Posted by Patrick Lambe on 23/11/07 at 09:57 AM | Categories: Expertise, KM Applied, Knowledge Transfer, Video | | Permalink

How to Plan a KM Communications Strategy


This concept map catalogues all the elements of a KM communications strategy that we’ve found useful, with some ideas for messages, media and audiences. Download the pdf version formatted for A3 size printing for easier reading!

Posted by Patrick Lambe on 24/09/07 at 02:18 PM | Categories: Change Management, KM Applied | | Permalink

What a Knowledge Sharing Policy Might Look Like

When you want to introduce new information or knowledge management practices and habits in an organisation, it’s usually a good idea to make sure that your organisation’s policies reflect the things you want to happen. This doesn’t mean that the policies do the work of implementation and change management for you (ie you can’t just issue a policy and then sit back and wait for magic to happen), but they support it by capturing (hopefully) in concise language what you’d like to happen, so that everybody is operating from the same point of view. With Marita Keenan last year, I co-authored a guide to knowledge and information management policy development.

We always recommend to our clients who are developing or revising their information and knowledge management related policies to go out and look for examples of good practice on the internet. There are lots of them out there, especially in public sector organisations hailing from Canada, Australia and the UK. The examples will give you good ideas, and if you look at a few you’ll get a sense of all the different factors to consider.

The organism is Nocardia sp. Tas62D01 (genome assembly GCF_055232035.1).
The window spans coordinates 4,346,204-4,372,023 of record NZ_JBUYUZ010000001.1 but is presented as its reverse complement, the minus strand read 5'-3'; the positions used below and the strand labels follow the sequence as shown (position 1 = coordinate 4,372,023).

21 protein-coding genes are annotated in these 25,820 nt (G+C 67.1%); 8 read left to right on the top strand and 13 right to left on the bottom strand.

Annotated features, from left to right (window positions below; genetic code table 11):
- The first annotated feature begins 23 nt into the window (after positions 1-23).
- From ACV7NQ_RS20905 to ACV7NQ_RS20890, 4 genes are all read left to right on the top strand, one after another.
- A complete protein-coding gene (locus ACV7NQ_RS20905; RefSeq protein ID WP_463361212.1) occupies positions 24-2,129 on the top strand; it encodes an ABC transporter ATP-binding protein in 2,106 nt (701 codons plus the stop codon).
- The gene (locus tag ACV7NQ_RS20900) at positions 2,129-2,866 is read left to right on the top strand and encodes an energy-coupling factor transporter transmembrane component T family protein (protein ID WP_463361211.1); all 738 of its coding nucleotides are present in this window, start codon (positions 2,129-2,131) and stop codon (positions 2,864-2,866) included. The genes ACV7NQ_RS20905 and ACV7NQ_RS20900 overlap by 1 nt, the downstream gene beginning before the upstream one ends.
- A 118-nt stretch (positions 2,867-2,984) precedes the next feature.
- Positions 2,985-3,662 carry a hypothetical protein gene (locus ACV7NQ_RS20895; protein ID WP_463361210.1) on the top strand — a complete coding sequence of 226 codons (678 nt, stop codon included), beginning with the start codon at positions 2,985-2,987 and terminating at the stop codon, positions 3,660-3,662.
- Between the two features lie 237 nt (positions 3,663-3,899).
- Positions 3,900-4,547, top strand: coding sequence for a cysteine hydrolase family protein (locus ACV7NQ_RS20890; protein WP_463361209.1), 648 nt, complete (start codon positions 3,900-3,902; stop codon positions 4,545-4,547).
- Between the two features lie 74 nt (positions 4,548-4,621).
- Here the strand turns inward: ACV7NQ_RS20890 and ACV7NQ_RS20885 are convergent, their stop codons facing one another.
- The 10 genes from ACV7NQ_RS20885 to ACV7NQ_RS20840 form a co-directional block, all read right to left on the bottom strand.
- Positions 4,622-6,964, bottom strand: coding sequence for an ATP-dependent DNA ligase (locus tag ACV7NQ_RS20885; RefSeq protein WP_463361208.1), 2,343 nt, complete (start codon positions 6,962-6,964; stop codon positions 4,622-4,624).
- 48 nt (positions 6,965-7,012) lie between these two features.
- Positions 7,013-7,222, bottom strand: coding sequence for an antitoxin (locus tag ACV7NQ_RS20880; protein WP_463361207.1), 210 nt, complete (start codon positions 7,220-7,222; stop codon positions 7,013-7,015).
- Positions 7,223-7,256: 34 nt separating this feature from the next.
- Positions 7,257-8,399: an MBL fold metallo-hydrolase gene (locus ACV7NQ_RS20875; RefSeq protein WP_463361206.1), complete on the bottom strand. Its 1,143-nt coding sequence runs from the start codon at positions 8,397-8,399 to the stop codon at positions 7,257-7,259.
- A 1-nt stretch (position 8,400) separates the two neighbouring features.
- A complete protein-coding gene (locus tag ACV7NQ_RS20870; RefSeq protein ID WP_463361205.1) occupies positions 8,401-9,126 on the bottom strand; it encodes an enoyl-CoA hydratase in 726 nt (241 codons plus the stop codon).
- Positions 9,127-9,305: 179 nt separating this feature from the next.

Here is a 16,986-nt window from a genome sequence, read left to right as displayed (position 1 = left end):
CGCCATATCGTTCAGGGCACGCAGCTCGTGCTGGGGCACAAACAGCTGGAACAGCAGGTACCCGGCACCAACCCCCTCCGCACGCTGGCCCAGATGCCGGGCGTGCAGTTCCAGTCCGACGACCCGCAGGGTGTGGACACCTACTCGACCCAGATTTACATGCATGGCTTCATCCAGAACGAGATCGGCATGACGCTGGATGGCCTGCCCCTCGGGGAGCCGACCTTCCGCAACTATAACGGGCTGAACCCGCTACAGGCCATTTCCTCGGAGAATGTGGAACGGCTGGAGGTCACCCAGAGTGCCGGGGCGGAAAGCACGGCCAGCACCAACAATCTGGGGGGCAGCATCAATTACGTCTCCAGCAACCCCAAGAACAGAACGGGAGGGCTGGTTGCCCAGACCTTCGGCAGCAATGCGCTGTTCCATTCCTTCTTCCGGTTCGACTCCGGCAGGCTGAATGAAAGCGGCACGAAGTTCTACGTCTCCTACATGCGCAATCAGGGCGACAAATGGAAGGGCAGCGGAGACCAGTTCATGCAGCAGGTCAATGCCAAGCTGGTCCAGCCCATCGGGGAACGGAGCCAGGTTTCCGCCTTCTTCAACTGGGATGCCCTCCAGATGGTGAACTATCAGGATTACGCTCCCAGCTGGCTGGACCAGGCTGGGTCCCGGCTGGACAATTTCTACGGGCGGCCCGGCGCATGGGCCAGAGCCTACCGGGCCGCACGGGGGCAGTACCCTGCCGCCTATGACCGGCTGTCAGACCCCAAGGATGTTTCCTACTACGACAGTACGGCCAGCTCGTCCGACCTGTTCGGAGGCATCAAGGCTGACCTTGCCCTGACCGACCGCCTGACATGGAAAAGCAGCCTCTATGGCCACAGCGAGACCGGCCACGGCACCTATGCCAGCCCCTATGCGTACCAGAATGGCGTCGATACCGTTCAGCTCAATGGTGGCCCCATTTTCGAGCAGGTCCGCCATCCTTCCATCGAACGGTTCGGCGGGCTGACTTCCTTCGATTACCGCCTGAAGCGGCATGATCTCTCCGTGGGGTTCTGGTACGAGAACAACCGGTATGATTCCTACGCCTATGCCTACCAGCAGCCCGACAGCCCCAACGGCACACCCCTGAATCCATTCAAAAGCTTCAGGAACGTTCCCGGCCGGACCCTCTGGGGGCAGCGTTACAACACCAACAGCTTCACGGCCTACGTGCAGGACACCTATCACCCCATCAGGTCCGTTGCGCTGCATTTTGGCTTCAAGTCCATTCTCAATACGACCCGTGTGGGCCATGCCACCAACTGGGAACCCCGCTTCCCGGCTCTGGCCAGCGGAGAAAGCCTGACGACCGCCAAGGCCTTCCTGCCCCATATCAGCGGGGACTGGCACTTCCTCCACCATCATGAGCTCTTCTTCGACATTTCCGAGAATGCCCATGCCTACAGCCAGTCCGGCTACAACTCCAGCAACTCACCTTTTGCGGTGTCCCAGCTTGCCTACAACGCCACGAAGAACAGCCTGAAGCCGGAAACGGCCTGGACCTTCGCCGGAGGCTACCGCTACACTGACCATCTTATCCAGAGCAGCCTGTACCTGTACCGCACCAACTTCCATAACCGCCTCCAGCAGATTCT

Some months back one of our clients came back to us to say they were developing an information sharing policy and hadn’t been able to find any such examples. On searching for exemplars myself, including via the actKM public forum, I realised that there is very little concrete and specific guidance on knowledge and information sharing behaviours – which is strange, I find. Most of the material out there is either issuing generic feel-good statements saying that sharing is good and a policy should be developed, or stipulating the conditions in which information should not be shared ie as a disguised information security policy.

So I sat down to write a draft version myself. The contents of this document cover all the main principles and guidelines for effective sharing (I think), but I’m hoping you, the readers will give feedback and point out any factors I’ve missed. I have written the document as if it is part of a suite of sub-policies sitting under a generic knowledge and information management policy and using a formal policy template (see the guide Marita and I wrote for an example of what I mean). Ie, this is not a complete Knowledge and Information Management Policy – it just relates to sharing of information and knowledge.

It’s also written very formally to express what needs to happen from an organisational point of view. I wouldn’t recommend this as the communication form of the document for ordinary members of staff! Those provisos aside, all feedback welcomed. A last reminder: the policy alone does not remove the need for active interventions to change a culture positively!

I would like to acknowledge the help of Mark Gould, Mark Schenk, Jack Vinson, Alan Dyer, Neil Olonoff, Stephen Bounds, Nigel Phillips, Matt Moore, Patti Anklam, Marita Keenan, Peter Hobby, Mark Rogers and Christopher Zielinksi who all made suggestions or contributed samples via the actKM Forum in June 2007, and Dave Pollard, whose June 2005 post on corporate blogging policy I found both practical and inspiring.

Read the policy (in Word format, please feel free to use with acknowledgement)

Posted by Patrick Lambe on 08/09/07 at 02:00 PM | Categories: Change Management, Culture, Information & Records Management, KM Applied, Knowledge Sharing | | Permalink